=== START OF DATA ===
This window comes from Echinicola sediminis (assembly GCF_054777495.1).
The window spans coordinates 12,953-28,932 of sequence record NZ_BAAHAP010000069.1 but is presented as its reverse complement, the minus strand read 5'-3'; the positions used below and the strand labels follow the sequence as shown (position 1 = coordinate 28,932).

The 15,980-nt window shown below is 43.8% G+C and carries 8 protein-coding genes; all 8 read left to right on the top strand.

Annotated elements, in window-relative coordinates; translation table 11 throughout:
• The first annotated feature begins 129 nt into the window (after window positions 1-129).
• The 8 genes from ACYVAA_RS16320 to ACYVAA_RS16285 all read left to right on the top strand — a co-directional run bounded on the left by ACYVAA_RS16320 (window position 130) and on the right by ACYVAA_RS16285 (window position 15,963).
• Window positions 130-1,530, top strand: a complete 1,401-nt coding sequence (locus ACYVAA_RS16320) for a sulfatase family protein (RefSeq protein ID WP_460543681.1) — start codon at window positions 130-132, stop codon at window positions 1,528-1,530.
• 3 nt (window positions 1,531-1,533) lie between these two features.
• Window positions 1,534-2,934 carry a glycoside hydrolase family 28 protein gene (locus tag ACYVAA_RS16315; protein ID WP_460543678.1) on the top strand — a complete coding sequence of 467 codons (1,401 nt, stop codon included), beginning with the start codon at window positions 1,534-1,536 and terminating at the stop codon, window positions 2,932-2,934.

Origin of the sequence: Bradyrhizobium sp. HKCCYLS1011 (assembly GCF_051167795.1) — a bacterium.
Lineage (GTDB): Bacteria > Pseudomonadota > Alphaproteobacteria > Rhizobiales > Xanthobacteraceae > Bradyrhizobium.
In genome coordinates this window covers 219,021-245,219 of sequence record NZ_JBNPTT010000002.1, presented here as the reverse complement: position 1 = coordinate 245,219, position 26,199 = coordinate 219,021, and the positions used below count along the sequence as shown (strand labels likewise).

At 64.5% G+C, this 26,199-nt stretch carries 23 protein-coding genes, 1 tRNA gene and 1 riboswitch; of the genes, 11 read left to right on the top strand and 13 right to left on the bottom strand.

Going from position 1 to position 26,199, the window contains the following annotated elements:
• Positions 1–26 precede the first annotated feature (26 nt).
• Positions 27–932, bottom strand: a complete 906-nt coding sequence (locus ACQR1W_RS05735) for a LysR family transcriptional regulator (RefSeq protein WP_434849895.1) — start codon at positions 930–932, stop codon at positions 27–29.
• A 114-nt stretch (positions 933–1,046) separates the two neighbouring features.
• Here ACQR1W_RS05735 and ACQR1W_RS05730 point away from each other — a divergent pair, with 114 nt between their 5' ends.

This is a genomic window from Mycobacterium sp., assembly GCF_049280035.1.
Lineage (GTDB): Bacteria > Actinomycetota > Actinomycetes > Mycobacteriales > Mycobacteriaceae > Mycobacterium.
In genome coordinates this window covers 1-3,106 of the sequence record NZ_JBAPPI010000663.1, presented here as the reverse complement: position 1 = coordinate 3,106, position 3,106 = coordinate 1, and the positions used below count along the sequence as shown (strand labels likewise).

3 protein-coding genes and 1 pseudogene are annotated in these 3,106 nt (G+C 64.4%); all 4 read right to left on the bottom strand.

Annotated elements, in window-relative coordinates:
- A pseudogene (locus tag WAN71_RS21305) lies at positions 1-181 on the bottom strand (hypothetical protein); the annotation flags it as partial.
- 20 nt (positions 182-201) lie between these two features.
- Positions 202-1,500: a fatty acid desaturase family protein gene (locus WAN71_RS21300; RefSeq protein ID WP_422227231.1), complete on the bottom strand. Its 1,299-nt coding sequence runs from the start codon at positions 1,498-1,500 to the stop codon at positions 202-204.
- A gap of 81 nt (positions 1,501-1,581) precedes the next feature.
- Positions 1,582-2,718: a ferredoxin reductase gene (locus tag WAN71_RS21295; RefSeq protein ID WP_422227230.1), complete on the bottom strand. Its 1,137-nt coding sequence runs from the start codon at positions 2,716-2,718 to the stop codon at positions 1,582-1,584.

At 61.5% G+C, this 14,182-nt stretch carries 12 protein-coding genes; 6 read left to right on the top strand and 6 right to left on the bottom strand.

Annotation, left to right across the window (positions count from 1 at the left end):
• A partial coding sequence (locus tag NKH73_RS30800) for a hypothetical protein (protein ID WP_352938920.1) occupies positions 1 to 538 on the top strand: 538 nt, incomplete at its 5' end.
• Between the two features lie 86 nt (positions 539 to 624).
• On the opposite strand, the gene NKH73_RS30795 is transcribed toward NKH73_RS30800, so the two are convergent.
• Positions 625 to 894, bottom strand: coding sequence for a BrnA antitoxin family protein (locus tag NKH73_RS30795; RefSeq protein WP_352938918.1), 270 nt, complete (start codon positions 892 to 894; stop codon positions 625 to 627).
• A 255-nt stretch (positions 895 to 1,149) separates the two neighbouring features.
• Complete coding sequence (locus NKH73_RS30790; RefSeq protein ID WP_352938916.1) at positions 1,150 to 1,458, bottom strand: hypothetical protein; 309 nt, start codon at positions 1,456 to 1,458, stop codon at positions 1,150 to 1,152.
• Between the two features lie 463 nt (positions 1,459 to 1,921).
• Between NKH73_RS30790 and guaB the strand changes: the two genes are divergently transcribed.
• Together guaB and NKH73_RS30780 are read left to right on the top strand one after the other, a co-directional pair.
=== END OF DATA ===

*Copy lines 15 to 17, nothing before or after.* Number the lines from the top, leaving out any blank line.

• Positions 1–26 precede the first annotated feature (26 nt).
• Positions 27–932, bottom strand: a complete 906-nt coding sequence (locus ACQR1W_RS05735) for a LysR family transcriptional regulator (RefSeq protein WP_434849895.1) — start codon at positions 930–932, stop codon at positions 27–29.
• A 114-nt stretch (positions 933–1,046) separates the two neighbouring features.